Milton Bradley: 10 different kinds of crazy

Leave a comment


Sam Mellinger of the Kansas City Star published an entertaining (if clearly painful) story about the Royals in which he breaks down how much each player owes star pitcher Zack Greinke for costing him the $100,000 bonus he would’ve received for winning the AL Cy Young award.
Jose Guillen, for instance, owes the most ($25,000), because he is …

among the worst offenders on both offense and defense, plus he makes the most money so he can afford the biggest chunk of the check. His share may be even bigger, but Ball Star respects anybody who says, “When I suck I say I suck, and right now I suck.”

This all got me to thinking, how much will Milton Bradley owe his Cubs teammates, club management, and fans by the time his three-year, $30 million contract finally runs its course following the 2011 season. (Sorry Cubs fans, you still have $21 million of it to pay after this season).

For their troubles, the Cubs have received a .259 batting average, a .391 on base, and .400 slugging percentage. He’s played in 104 games, hit 10 home runs, scored 49 runs and driven in another 32. On defense, he’s been slightly below average in the outfield, showing decent range but a sub-par arm.

Not terrible, not earth shattering.

But then comes the fun stuff: The constant running of the mouth. The needless courting of criticism. The clashes with management.

The 10 different kinds of crazy.

On Tuesday, Bradley held court on the “hatred” he receives from Cubs fans. Because you know, sometimes they boo.

“All I’m saying is I pray the game is nine innings, so I can go out there the least amount of time possible and go home,” Bradley said.

Petulant comments, for sure, but not that big a deal by his standards. But then he compared a loss to the Nationals to an infamous and horrific incident involving a young black man and the Los Angeles police department.

Q: Obviously not the type of beginning you felt you were gonna have here on the homestand:

MB: “No, we got a Rodney King beatdown tonight.”

After a few seconds of awkwardness, Bradley responded, “What’s up, what do ya’ll got next, something else?”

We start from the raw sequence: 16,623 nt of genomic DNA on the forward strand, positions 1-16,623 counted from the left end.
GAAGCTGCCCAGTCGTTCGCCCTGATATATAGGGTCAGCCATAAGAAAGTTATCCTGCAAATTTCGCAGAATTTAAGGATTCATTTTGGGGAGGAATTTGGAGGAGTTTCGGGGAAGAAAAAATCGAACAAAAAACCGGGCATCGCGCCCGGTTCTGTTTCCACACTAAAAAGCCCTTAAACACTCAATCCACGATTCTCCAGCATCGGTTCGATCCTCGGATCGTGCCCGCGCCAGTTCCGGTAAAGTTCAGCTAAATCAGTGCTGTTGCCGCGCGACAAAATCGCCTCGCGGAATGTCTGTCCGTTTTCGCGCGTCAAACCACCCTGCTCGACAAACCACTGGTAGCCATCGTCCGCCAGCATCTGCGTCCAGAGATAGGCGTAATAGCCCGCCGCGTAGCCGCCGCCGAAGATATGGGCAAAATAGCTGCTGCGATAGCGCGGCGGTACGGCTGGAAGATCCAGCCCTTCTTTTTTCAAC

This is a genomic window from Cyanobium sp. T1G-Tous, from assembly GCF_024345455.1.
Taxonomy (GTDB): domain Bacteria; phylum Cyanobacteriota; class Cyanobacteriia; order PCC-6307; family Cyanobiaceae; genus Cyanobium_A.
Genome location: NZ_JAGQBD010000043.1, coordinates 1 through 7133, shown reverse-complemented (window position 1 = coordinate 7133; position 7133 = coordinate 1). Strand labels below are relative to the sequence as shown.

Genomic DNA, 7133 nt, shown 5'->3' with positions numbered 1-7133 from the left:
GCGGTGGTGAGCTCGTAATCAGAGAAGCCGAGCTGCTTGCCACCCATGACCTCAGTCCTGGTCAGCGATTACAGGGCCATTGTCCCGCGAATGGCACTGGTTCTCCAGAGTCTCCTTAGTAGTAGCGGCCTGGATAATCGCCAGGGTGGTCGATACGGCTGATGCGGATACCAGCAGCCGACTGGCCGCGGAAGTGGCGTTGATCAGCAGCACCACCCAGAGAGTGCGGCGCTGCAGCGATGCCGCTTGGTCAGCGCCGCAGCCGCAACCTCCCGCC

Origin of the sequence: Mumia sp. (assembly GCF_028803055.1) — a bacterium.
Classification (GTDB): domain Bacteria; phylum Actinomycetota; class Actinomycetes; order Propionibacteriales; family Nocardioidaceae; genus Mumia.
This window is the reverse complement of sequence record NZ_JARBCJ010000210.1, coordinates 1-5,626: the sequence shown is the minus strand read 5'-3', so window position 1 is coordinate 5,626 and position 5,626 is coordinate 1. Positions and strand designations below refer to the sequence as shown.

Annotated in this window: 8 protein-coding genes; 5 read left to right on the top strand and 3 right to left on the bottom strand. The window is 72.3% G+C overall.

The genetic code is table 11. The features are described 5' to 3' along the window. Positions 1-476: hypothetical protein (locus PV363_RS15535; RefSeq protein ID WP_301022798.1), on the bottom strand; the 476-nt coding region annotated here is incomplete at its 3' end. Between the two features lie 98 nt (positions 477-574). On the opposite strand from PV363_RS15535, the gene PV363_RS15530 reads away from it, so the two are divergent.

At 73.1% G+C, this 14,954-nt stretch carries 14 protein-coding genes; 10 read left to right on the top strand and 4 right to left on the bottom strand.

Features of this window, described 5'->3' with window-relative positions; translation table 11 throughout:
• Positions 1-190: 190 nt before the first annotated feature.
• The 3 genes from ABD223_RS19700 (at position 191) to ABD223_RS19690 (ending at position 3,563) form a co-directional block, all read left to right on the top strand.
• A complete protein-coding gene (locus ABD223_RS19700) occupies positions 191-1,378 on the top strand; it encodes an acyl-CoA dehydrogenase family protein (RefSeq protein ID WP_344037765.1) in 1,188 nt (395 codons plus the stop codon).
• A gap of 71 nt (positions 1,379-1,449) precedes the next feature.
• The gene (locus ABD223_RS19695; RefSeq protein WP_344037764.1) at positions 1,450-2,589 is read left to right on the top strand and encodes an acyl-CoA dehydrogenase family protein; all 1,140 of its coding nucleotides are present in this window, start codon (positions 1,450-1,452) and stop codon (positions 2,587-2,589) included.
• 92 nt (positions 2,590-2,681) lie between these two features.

Who but Bradley would make such a classy comparison?

On second thought, Bradley doesn’t owe the Cubs anything. They’re getting exactly what they paid for.

******

If you Twitter, and aren’t too terribly crazy, you can follow me at @Bharks.

Red Sox owner: “spending money helps”

Getty Images
4 Comments

The other day Rob Manfred said, as he and other owners have said often in the past, that there is no correlation between payroll and winning. He said that defensively, in response to criticism of the slow free agent market of the past two offseasons.

As we have noted in the past, Manfred is not being honest about that. While, yes, in any given year there can be wild variation between payroll and win total — the Giants stunk last year, the A’s won 97 games — common sense dictates otherwise. What’s more, a recent study has shown that there is a pretty strong correlation between winning and payroll over time. Yes, you can fluke into a big season with a low payroll — Deadspin compared it to a cold snap occurring during a time of climate change — but if you want that “sustained success” teams claim they want, the best way to ensure it is to spend more money over time.

If you know anything about baseball labor history, though, you know well that the Commissioner and the owners will continue to mischaracterize the dynamics of the business as it suits them. Mostly because — present lefty sportswriters notwithstanding — very few people push back on their narratives. Fans tend to parrot ownership’s line on this stuff and, more often than not, baseball media acts as stenographer for ownership as opposed to critic. That gives owners a far greater ability to shape the narrative about all of this than most institutions.

Which makes this all the more awkward. From David Schoenfield of ESPN:

In apparent contradiction to his own commissioner, Boston Red Sox owner John Henry said Monday that, while there is not a perfect correlation between a bigger payroll and winning, “spending more money helps.”

Which is right. The correlation is not perfect — teams can spend a lot of money on a bad team if given the chance and a low payroll team like the Rays can bullpen their way to 90 wins — but you’re way more likely to win year-in, year-out if you’re spending than if you go cheap all the time and hope for a miracle season.

Which is not to say that Henry is some labor activist owner. He and his fellow front office officials have a long history of backing the league office on just about everything that matters and will no doubt do so with labor matters in the runup to the next CBA negotiation. The owners tend not to have a solidarity problem.

But Henry does seem to draw the line at peddling baloney, which is a shockingly necessary thing when the league and the union’s relationship turns acrimonious.